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Live At the Marquee

John Mayall

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Album Review

This John Mayall set, Live at the Marquee 1969 is a reissue of the 1999 disc of the same music. Eagle Rock, in its genius, put this out with a companion double-disc volume The Masters as a way of celebrating the 1969 documentary film, The Turning Point. The film is named for the album of the same name and chronicles the change Mayall's Bluesbreakers underwent after making Blues from Laurel Canyon with future Rolling Stones' guitarist Mick Taylor. Mayall apparently heard the volume wars in bands like Black Sabbath, Led Zeppelin, and Cream and figured another aesthetic was needed for the subtleties of the kind of blues he wanted to write and play. He fired everybody but bassist Steve Thompson. He then hired acoustic guitarist Jon Mark, and reed and woodwind master Johnny Almond. Mayall plays the electric guitars by himself and there is no drummer whatsoever. The band appears here in a ramp up to the album that would become The Turning Point a couple of months later. These even feel like live rehearsals. While it's not pristinely recorded by any means, it is nonetheless well worth hearing and fares far better than some of the dodgy crap that passes for "recordings of historical importance." There are seven cuts here that total just under an hour; all of the tunes are originals. Interestingly, "Room to Move," an obvious performance choice it would seem since it became the hit single from The Turning Point, isn't here. It doesn't matter. From "Can't Sleep This Night," "So Hard to Share," "I'm Gonna Fight for You JB," and the two elongated takes of "California." are all stunners. This acoustic and drummer-less quartet was quite an experiment at the time — though the brilliant Siegel-Schwall Band had previously tried it in Chicago to less acclaim — and it led eventually to Mayall's classic LP Jazz Blues Fusion with trumpeter Blue Mitchell. One theory that hasn't been put forth in either the critical literature surrounding this band or by Mayall himself was the influence of Laurel Canyon itself in the late '60s. It was so profound that Mayall wanted to make it his permanent home. With all of the post-hippie folk music and singer/songwriters living there — Joni Mitchell, Mama Cass Elliot, David Crosby, Jackson Browne, Neil Young, Linda Ronstadt, Gram Parsons, Stephen Stills, Van Dyke Parks, et. al — it would seem that this shift to the quieter side of the blues was influenced at least in part by that initial journey to record Blues from Laurel Canyon the year before. That said, Live at the Marquee is a fascinating set of classic Mayall from a very transitional period in his sound, and it stands alone without the film. [A special edition of the CD was released in 2008.]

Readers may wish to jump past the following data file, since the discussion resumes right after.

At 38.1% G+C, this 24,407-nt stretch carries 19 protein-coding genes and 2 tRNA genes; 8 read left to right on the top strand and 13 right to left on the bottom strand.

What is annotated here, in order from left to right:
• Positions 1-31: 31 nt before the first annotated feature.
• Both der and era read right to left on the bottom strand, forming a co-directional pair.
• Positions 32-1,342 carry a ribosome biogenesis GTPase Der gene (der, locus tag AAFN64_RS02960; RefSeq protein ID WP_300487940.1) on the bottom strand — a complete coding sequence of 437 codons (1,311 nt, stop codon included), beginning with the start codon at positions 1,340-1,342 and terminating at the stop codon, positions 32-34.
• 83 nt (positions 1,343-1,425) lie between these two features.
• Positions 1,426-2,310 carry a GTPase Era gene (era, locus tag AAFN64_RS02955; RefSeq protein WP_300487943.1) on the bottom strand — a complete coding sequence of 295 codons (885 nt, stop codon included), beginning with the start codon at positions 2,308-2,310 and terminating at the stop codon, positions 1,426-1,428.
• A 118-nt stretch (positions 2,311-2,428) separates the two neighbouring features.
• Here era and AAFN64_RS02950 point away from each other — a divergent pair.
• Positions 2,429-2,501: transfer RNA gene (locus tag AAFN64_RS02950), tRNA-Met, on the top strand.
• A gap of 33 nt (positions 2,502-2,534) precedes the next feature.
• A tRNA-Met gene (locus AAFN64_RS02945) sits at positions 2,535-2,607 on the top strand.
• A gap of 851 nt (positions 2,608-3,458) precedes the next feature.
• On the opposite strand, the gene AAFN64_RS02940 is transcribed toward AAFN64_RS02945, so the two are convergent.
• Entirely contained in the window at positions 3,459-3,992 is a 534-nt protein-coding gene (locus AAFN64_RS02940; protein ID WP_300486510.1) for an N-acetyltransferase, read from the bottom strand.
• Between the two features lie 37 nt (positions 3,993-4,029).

Born: November 29, 1933 in Macclesfield, Cheshire, England

Genre: Blues

Years Active: '50s, '60s, '70s, '80s, '90s, '00s, '10s

As the elder statesman of British blues, it is John Mayall's lot to be more renowned as a bandleader and mentor than as a performer in his own right. Throughout the '60s, his band, the Bluesbreakers, acted as a finishing school for the leading British blues-rock musicians of the era. Guitarists Eric Clapton, Peter Green, and Mick Taylor joined his band in a remarkable succession in the mid-'60s, honing their chops with Mayall before going on to join Cream, Fleetwood Mac, and the Rolling Stones, respectively....
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